Motorcycle vs. Pedestrian Accident: What Happens Next?

Motorcycle vs. Pedestrian Accident

Motorcycles cause very few pedestrian deaths compared to cars and other vehicles, representing less than 100 a year. However, non-fatal accidents are very common, so it’s important to understand as a motorcyclist or any member of the public what happens after these types of accidents occur.

Dangers to Pedestrians

 Motorcycles are dangerous for their occupants because they offer no front, rear, or side protection and are less visible to other drivers than cars, trucks, or buses. While motorcycles are far less of a danger to pedestrians than the majority of vehicles on the road, they are still heavy objects that move at high speeds.

Accidents involving motorcyclists striking pedestrians usually involve:

  • Pedestrians crossing at an unmarked area of the road;
  • Pedestrians failing to look both ways before crossing;
  • Distracted drivers;
  • Speeding drivers;
  • Intoxicated motorcycle operators;
  • Poor visibility, such as during snow, rain, or fog;
  • Motorcyclists losing control of the vehicle, which is more common when the roads are slippery, wet, or icy.

Motorcyclists can take care to avoid striking pedestrians by maintaining extra caution when driving in urban or residential areas, particularly anywhere near crosswalks or places where pedestrians are likely to cross the street.

What to Do Immediately After an Accident

 The first step any motorcyclist should take following an accident is to get their bike immediately off the road so as to avoid further crashes from oncoming traffic. Next, you, the driver, must check yourself and the person you hit, looking for injuries.

Call 911 if either of you requires immediate medical attention. Once you are both off the road and safely on the sidewalk or otherwise out of harm’s way, exchange contact information. The motorcyclist should provide their name, driver’s license number, phone number, insurance company name, and insurance policy number.

Regardless of who is at fault, the motorcycle operator should photograph any and all damage to the bike while still at the scene of the accident. This is important evidence to provide the insurance company later on when filing a claim.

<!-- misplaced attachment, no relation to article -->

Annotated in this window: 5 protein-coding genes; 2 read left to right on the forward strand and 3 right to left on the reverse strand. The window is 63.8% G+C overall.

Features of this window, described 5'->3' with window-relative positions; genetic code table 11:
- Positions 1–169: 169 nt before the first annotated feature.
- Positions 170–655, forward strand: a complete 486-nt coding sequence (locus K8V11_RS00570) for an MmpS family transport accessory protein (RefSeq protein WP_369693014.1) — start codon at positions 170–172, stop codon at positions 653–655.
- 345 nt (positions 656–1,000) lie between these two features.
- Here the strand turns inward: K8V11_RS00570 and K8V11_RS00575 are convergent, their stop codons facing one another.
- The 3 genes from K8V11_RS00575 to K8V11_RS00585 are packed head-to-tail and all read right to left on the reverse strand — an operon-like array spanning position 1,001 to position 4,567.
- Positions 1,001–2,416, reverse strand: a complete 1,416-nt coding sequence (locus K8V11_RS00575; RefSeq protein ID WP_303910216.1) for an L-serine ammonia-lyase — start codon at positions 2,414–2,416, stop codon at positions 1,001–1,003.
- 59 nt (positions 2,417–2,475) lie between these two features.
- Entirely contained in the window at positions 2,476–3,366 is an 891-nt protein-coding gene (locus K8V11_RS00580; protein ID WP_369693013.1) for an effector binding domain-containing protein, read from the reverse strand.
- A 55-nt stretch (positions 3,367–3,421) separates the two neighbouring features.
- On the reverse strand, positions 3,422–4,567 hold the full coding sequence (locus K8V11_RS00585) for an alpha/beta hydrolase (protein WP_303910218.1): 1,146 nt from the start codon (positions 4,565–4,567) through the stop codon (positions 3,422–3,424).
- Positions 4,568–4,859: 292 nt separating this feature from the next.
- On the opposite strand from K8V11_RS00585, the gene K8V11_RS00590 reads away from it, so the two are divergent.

If police are at the scene to provide aid or question the individuals involved, it is crucial that you, whether you are the driver or the pedestrian, take down their name and contact information so that you can follow up in the next day or two for a copy of the police report. This will be important not only for the insurance claim but also in case either of you brings suit.

Lastly, seek medical attention even if you are not seriously injured. Some accidents can leave unseen damage that does not make itself known right away. Go to your doctor to make sure nothing is broken and that you don’t have any internal injuries. Photograph any injuries you have and keep copies of your medical bills and medical reports, as you will need these as well for your insurance claim.

Dealing with Insurance and Deciding to Take Legal Action

Depending on who is at fault, either or both parties should contact the motorcycle operator’s insurance company right away to begin the process of filing a claim. Different states have different laws about who is liable and what victims’ rights are for claiming damages after the accident.

In California, motorcyclists are required to have coverage of up to $15,000 for injuries sustained from someone else and $30,000 for injuries that they cause to others, including pedestrians. If the damages or injuries exceed that value, then the pedestrian has every right to seek claims against the motorcycle operator in court.

Deciding whether or not to bring a lawsuit against the driver will largely depend on the extent of one’s injuries and the settlement offered by the insurance company. If the offer is not satisfactory, it may be worth your time and money to get in touch with a motorcycle accident lawyer and discuss what else you can do.

Contact an Oakland car accident lawyer today to find out what your options are and to determine if your case stands a reasonable chance of success in court.




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